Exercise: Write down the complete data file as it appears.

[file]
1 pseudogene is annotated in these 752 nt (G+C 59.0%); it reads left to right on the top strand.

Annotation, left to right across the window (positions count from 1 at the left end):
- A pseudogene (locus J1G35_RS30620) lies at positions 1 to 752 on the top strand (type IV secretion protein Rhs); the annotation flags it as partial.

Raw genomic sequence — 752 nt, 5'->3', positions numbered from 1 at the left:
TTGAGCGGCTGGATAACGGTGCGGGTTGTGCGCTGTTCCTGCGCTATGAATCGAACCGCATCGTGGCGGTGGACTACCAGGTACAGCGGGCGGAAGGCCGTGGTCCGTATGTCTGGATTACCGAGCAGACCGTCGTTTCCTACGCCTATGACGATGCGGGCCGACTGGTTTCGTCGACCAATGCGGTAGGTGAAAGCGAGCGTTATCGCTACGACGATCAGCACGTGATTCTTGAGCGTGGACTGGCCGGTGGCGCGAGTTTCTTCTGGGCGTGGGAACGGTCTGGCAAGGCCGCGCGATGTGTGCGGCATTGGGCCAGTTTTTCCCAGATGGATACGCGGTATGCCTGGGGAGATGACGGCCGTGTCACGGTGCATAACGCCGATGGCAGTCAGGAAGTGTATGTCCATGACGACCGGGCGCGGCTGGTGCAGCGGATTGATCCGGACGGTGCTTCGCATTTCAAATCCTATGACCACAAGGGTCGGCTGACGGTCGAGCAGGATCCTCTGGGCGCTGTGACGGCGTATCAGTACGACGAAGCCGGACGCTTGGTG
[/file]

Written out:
1 pseudogene is annotated in these 752 nt (G+C 59.0%); it reads left to right on the top strand.

Annotation, left to right across the window (positions count from 1 at the left end):
- A pseudogene (locus J1G35_RS30620) lies at positions 1 to 752 on the top strand (type IV secretion protein Rhs); the annotation flags it as partial.

Raw genomic sequence — 752 nt, 5'->3', positions numbered from 1 at the left:
TTGAGCGGCTGGATAACGGTGCGGGTTGTGCGCTGTTCCTGCGCTATGAATCGAACCGCATCGTGGCGGTGGACTACCAGGTACAGCGGGCGGAAGGCCGTGGTCCGTATGTCTGGATTACCGAGCAGACCGTCGTTTCCTACGCCTATGACGATGCGGGCCGACTGGTTTCGTCGACCAATGCGGTAGGTGAAAGCGAGCGTTATCGCTACGACGATCAGCACGTGATTCTTGAGCGTGGACTGGCCGGTGGCGCGAGTTTCTTCTGGGCGTGGGAACGGTCTGGCAAGGCCGCGCGATGTGTGCGGCATTGGGCCAGTTTTTCCCAGATGGATACGCGGTATGCCTGGGGAGATGACGGCCGTGTCACGGTGCATAACGCCGATGGCAGTCAGGAAGTGTATGTCCATGACGACCGGGCGCGGCTGGTGCAGCGGATTGATCCGGACGGTGCTTCGCATTTCAAATCCTATGACCACAAGGGTCGGCTGACGGTCGAGCAGGATCCTCTGGGCGCTGTGACGGCGTATCAGTACGACGAAGCCGGACGCTTGGTG